The single element common to all these behaviors is the physical contact between mother and child. I don't mean to suggest that there is an incestuous relationship--although some people suggest it, including a TV show from a few years back called 誰にも言えない (I can't tell anyone). The physical closeness is regarded as such a crucial element in the development of a strong parent-child relationship, that it even has a pseudo-English term, "skinship".

This relationship is neither good nor bad, it is simply the Japanese way of things. Many open-minded people in the West who subscribe to ideals of independence and self-reliance may find this strange, if not unhealthy... Indeed, I've heard of a story where a white female American gained custody of a child during a divorce because the Japanese father had taken baths with their daughter when she was a young child. The wife understood the Japanese practice, but used it to appeal to the court's western sense of "morality" vis-à-vis this case. In the Japanese mind, there is no sense of immorality. Indeed, public nudity with the same sex is not a major concern. Although many may exhibit varying degrees of modesty, nudity at public baths and hot springs is not viewed as abnormal. But still, it is linked to a sense of vulnerability, and so being naked with others fosters a sense of trust. Being naked with a parent--not the same sex, but perhaps more importantly, the same family--nurtures a similar sense of trust.

I'm no sociologist, so I should not go any deeper into this very complex Japanese trait. But I should say that I had a Japanese mother, and as such I too was a participant in this practice. My loyalty to my mother was total, and the amae I indulged in--the belief that my mother offered unconditional love and support--was, according to Musubi-chan, manifest... Which bring me back to MM. She seemed to manifest this desire to amae, to indulge in my unconditional love and support of her. Little did she realize that I was ill-prepared and ill-equipped to offer it... Am I being too honest, or what!?!

MM manifested a characteristic I was not familiar with... at least not on the giving end, which exposes me now as a selfish, self-centered brat. And I was, so I did what any selfish, self-centered brat would do, I broke it off... again. And I was so cool... uh, I mean, so uncool about it. I created a situation in which it made it seem like she was at fault... It was kind of a three-strikes-and-you're-out deal, and I made sure that the strikes were acts she was bound to perform: lies... Not that I have never told a lie, but she had a way of straying from the truth, much like children do when they don't want to be caught... Anyway, she ended up being too Japanese for me, and we did not last very long. Actually, she didn't last very long, for I had another already prepped.

Okay, before you go and judge me as a jerk, please note that I am already fully aware of that fact. Indeed, I was even aware of it back then, but it didn't stop me. I was young and rarin' to go. I won't bore you with the details, 'cuz the point of this story is to convey the idea that I had not lived my life like the Glob--good little oriental boy--I was supposed to be. I did things the way I wanted, and I was very selfish at that...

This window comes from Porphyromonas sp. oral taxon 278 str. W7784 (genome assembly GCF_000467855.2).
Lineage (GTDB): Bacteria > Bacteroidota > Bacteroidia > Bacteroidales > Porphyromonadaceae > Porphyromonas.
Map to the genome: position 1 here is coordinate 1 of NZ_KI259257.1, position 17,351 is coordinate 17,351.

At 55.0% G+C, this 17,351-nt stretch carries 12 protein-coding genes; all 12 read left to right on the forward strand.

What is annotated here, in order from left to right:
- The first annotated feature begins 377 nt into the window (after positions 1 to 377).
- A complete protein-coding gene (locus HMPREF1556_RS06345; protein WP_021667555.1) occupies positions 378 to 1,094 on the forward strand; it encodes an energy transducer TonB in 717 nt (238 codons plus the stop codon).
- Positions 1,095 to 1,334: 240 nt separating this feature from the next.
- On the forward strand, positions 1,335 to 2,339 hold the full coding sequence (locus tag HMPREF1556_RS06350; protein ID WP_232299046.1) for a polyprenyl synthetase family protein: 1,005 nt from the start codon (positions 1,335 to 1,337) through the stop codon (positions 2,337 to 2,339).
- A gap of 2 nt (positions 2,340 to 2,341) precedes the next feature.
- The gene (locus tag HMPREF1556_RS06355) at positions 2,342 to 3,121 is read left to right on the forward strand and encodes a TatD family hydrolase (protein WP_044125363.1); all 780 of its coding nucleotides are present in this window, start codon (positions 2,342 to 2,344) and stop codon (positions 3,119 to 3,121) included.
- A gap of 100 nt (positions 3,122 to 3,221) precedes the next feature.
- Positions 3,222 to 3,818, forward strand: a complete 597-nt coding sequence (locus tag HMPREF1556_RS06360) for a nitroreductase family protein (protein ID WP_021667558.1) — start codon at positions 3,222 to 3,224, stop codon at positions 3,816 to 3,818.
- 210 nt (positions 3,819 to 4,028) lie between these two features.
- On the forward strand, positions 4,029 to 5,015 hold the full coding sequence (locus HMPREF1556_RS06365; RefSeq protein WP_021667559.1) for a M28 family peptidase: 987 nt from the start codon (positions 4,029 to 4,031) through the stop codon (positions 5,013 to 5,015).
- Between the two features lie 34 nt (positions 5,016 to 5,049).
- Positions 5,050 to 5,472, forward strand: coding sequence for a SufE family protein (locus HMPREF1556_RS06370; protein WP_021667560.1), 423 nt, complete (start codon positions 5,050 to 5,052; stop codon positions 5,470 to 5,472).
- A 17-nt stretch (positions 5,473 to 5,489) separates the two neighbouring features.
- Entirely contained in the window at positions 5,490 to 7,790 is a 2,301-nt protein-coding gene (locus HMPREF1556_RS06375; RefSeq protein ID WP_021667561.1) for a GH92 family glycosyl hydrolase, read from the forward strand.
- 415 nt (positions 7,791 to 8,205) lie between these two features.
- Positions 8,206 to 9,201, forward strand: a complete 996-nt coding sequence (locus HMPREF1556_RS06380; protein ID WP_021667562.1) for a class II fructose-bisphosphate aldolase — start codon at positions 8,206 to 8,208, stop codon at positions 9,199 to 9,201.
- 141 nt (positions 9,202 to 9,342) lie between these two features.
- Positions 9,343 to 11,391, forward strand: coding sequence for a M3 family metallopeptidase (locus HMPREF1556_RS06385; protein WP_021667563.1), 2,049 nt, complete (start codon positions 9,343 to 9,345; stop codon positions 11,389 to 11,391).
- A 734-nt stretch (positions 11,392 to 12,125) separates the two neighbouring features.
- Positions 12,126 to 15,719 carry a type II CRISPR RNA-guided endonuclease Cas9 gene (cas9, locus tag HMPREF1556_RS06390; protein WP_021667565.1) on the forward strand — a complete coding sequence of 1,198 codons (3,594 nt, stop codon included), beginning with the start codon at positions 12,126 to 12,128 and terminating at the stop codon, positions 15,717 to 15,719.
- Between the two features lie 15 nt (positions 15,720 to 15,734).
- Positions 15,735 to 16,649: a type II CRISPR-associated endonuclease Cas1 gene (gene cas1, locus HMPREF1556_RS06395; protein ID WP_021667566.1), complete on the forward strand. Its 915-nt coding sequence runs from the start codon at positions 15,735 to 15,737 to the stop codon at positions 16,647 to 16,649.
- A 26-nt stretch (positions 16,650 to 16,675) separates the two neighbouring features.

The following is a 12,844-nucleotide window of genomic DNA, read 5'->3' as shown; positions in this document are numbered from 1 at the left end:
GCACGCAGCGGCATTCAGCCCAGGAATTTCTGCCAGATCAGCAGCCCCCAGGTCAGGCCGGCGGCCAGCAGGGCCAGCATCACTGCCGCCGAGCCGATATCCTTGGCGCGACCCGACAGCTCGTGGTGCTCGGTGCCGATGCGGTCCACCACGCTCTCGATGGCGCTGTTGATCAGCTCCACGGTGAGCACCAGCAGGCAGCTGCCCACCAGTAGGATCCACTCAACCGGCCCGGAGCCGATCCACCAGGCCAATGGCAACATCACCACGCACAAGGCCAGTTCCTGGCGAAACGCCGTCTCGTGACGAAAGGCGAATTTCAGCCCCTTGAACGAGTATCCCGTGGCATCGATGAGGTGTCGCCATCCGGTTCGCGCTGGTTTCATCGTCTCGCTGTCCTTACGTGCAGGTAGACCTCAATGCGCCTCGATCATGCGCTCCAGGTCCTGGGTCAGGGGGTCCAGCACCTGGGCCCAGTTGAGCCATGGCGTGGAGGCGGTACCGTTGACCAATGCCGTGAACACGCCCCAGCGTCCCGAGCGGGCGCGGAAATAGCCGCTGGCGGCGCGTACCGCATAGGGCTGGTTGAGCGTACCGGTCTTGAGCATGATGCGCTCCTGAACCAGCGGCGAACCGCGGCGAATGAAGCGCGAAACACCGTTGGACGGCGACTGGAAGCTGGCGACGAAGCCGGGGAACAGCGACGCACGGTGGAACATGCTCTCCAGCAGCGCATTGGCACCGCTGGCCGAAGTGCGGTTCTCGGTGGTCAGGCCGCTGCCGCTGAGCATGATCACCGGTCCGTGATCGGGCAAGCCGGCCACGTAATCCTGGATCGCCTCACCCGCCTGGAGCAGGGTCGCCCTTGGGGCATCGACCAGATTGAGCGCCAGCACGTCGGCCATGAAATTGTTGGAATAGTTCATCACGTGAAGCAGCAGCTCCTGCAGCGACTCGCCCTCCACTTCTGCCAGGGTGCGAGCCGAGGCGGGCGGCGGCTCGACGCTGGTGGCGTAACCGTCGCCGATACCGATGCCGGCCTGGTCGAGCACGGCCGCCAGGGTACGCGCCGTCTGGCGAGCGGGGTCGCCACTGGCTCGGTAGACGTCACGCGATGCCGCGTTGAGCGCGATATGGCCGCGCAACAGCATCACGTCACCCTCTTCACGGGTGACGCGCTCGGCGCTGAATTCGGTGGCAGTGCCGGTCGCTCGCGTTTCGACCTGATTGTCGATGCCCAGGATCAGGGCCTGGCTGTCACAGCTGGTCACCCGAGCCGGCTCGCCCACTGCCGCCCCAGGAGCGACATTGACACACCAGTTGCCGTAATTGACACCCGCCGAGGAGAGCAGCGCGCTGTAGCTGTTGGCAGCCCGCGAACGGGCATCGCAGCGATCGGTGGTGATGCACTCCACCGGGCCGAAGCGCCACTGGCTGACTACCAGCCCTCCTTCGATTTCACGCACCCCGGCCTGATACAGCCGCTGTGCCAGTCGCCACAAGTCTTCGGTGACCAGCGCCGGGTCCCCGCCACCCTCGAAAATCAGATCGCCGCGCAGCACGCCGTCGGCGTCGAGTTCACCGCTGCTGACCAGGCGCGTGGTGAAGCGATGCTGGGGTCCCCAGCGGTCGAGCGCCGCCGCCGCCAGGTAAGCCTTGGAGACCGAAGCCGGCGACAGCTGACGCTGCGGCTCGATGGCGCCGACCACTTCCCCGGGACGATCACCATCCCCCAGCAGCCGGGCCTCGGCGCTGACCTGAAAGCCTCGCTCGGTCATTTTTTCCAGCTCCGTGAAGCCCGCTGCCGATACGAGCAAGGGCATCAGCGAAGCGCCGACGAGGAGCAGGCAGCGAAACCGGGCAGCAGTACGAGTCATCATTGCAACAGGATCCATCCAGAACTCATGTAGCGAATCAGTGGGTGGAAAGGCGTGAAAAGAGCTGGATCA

But I was also trying to find myself within my JA skin. I went back and forth with different girls: YI was from Japan but spent many years in NY and seemed pretty close to ideal, if not for her parents--she was the daughter of a shōsha-man (businessman in a large Japanese multinational corporation)--and they kept us apart very successfully. (Actually, I've always thought that they were pretty perceptive.) CN was a JA who was born in Japan but came to LA at a young age. Her Japanese was good, but her attitude toward life was similar to mine: defy the stereotype. We liked to dance, drink, sex, all party all the time. But I think we were too much alike and we basically got bored of each other.

I soon quit the bank job and school--again--to work full time at the sweet shop in 1978. I had been promoted to plant manager at the tender age of 22, and became a "semi" big-shot in J-Town. It was pretty much a joke, as I think back about it now. A 22 year-old punk planning and managing the plant that supplied sweets for three retail stores and a wholesale market for Japanese confections. I am embarrassed to discuss the details of the job, because I did so poorly, but my social life was active. Unfortunately it mostly involved drinking and drinking and more drinking. In fact, I had turned into an alcoholic. I can't believe some of the things I did. I went to my favorite bar with my buddies from J-Town 8 days a week. I drank Cutty and water, 6-8 double shots a night. I'd flirt with every girl in the bar--many were not so cute, but then, as I was gaining weight from all this drinking, I was no beauty either... After a couple of scuffles in the bar and blow outs at home--my mother had returned by then--I came to the realization that I was out of control. At first, I thought it was cool hangin' with my JA buds, being JA, talking Japanese, being cool. But this "cool" was not worth my sanity, my self-respect, my future, my life...

During this two-year "lost weekend", I met JI who was a tamer version of CN, and I thought it would work. By the end of summer 1979, I had removed myself from the manager's position, and decided to go back to school to see if I could still do something with my life. I came to realize that J-Town was not in my future, that being JA didn't necessarily mean that I had to associate with this particular segment of society. JI was a remnant of this J-Town legacy and she didn't seem to fit into the scheme of things, socially, intellectually... Intellectually? What a ridiculous notion. When the hell did that enter into the equation?